Justin Trudeau Says the Trump Administration Wants to Station Troops Near the Canadian Border to Prevent Illegal Crossings
- Canadian Prime Minister Justin Trudeau said at a press conference Thursday that the Trump administration is seeking to station troops at the US-Canada border.
- The measures would be temporary, and geared toward preventing illegal border crossings amid the coronavirus pandemic, according to Global News.
- Trudeau said his government has resisted the idea, saying it was “very much in both of our interests” to keep the US-Canada border “unmilitarized.”
- President Donald Trump has previously stationed troops at the US’s southern border to help conduct surveillance, but far fewer people cross the US-Canada border.
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Canadian Prime Minister Justin Trudeau on Thursday confirmed reports that the Trump administration is seeking to temporarily station troops near the US-Canada border to prevent illegal crossings amid the coronavirus pandemic.
At a press conference, Trudeau told reporters his government has “been in discussions” with the White House on the matter. He added that Canada has resisted the idea.
“Canada and the US have the longest unmilitarized border in the world, and it is very much in both of our interests for it to remain that way,” Trudeau said, adding that the lack of border militarization has “benefited our two countries and both economies tremendously, and we feel that it needs to remain that way.”
Canada’s Global News was first to report the US-Canada border discussions, citing sources that said troops would be stationed roughly 18 miles from the border and would use remote sensors to flag border-crossers.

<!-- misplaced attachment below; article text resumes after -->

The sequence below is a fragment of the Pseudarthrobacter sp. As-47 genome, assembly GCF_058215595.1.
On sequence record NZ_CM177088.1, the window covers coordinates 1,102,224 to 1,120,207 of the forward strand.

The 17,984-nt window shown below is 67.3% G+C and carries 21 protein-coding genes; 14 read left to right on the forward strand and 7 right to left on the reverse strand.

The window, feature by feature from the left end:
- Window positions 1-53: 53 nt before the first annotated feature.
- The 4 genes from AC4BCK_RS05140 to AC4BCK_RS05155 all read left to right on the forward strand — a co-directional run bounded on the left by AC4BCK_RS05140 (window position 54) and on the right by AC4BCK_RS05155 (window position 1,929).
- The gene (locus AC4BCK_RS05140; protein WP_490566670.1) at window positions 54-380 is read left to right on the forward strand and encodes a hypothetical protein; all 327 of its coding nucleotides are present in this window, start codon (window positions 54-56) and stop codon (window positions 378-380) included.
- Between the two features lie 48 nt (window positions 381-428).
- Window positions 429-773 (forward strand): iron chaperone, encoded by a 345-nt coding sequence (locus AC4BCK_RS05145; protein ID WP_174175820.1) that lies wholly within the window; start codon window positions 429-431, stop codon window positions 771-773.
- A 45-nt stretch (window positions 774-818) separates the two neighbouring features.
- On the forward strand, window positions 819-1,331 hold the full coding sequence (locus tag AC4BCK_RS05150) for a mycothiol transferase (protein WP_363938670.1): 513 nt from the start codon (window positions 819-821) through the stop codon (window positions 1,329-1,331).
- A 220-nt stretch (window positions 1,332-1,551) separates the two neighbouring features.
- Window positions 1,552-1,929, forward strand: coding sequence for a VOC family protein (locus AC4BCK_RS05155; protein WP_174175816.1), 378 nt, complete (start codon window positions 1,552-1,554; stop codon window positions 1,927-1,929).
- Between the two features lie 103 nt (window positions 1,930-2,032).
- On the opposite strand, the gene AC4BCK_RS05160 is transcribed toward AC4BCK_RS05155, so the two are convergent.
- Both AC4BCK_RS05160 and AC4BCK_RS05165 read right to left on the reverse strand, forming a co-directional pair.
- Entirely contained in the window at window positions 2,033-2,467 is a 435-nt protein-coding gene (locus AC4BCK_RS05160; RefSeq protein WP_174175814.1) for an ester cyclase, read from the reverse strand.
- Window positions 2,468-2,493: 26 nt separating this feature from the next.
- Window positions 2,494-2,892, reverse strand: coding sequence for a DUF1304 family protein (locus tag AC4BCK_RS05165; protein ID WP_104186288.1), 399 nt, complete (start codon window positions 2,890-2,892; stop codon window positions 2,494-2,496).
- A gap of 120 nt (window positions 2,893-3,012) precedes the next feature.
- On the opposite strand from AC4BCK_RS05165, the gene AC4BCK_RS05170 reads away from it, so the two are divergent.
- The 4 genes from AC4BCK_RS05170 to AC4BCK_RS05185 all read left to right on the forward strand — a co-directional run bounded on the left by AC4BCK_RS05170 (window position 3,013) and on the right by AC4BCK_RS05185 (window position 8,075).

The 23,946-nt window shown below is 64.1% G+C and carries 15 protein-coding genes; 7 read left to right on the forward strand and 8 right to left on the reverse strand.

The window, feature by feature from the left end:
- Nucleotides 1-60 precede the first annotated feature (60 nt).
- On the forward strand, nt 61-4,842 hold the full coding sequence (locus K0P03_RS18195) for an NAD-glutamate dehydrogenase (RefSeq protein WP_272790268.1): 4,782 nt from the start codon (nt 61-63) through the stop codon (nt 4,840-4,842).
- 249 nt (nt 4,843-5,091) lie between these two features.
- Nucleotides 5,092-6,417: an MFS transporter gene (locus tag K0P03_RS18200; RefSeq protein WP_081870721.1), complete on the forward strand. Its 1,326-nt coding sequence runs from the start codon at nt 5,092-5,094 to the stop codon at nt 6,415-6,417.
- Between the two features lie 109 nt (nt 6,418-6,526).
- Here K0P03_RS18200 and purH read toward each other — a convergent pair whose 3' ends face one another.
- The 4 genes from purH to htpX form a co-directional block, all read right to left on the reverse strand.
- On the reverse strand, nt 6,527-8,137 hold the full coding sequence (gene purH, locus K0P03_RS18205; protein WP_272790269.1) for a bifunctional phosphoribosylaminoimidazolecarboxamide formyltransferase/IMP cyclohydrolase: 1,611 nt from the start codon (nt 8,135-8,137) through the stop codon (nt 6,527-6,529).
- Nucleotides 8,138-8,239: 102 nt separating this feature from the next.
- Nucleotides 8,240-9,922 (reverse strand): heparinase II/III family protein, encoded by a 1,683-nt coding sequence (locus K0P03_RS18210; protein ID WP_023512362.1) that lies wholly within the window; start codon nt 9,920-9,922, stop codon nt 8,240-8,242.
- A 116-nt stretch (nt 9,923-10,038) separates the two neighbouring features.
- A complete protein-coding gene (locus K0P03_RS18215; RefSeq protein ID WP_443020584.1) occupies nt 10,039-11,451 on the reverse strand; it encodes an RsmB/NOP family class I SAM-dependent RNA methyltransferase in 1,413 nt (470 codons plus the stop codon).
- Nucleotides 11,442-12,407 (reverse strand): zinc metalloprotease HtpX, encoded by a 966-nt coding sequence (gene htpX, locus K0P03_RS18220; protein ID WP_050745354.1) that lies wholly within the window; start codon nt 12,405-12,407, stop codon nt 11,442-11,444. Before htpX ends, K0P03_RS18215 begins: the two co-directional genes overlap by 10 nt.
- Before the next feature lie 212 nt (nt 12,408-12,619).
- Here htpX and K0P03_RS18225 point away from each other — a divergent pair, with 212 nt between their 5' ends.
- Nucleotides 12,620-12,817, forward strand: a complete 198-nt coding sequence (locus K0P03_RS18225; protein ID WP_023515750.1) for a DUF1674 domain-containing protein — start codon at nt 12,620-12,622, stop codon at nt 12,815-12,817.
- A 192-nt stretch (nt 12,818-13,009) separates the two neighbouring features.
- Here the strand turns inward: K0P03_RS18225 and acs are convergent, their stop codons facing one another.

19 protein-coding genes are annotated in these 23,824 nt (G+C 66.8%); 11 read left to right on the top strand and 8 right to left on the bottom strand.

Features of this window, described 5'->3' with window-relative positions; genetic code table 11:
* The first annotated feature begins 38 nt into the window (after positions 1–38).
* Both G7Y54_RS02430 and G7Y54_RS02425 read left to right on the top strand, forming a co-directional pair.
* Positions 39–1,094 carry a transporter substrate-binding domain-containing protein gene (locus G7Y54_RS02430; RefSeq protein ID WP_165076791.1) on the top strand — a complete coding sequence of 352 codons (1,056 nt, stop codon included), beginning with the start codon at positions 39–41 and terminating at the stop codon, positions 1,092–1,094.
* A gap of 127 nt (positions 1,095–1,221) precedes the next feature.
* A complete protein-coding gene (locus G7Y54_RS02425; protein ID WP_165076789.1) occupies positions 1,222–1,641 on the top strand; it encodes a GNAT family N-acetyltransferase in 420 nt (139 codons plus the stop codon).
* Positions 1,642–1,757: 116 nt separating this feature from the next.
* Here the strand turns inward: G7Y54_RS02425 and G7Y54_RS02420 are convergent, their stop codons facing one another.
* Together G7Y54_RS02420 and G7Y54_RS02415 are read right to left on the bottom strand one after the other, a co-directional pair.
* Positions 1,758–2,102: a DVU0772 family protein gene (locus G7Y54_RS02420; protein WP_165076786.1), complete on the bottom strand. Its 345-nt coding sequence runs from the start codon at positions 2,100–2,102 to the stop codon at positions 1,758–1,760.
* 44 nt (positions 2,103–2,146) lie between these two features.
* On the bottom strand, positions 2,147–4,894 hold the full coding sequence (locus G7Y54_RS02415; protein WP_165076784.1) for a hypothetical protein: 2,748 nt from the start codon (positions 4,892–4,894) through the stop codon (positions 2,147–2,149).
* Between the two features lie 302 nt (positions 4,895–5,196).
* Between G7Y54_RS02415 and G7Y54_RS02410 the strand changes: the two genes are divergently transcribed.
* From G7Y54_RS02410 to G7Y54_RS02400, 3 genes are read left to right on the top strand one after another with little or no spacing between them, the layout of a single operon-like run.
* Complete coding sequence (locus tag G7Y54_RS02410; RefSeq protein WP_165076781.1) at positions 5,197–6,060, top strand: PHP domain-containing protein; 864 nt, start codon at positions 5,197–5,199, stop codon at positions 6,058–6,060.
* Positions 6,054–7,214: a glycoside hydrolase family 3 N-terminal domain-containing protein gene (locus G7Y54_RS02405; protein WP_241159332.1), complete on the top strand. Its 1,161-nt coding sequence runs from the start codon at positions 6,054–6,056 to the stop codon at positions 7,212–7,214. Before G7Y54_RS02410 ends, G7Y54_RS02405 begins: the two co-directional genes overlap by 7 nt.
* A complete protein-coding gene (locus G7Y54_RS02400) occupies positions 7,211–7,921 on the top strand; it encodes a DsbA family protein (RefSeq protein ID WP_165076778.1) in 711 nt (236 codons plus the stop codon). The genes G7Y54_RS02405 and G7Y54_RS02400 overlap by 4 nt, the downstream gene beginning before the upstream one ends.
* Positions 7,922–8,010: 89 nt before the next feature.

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CBC News reported that the White House wants to place 1,000 troops at the border.
Both Canada and the US have already closed much of the shared border to combat the spread of the novel coronavirus, with both countries barring non-essential travel.
The Trump administration has previously deployed troops to the US-Mexico border, but only in a surveillance capacity because US law bars the military from enforcing domestic laws.
Global News reported that a deployment to the US-Canada border would be similar, with troops monitoring the sensors and passing the information to Border Patrol agents to make arrests.
There are not typically large numbers of people illegally crossing into the US from Canada.
Customs and Border Protection data show that in fiscal year 2019, just 4,408 people were apprehended at the US’s northern border — roughly half of them Mexican nationals, and the rest from countries across the world.
The number of crossings pales in comparison with the US’s southern border, which saw 851,508 apprehensions in the same period of time.
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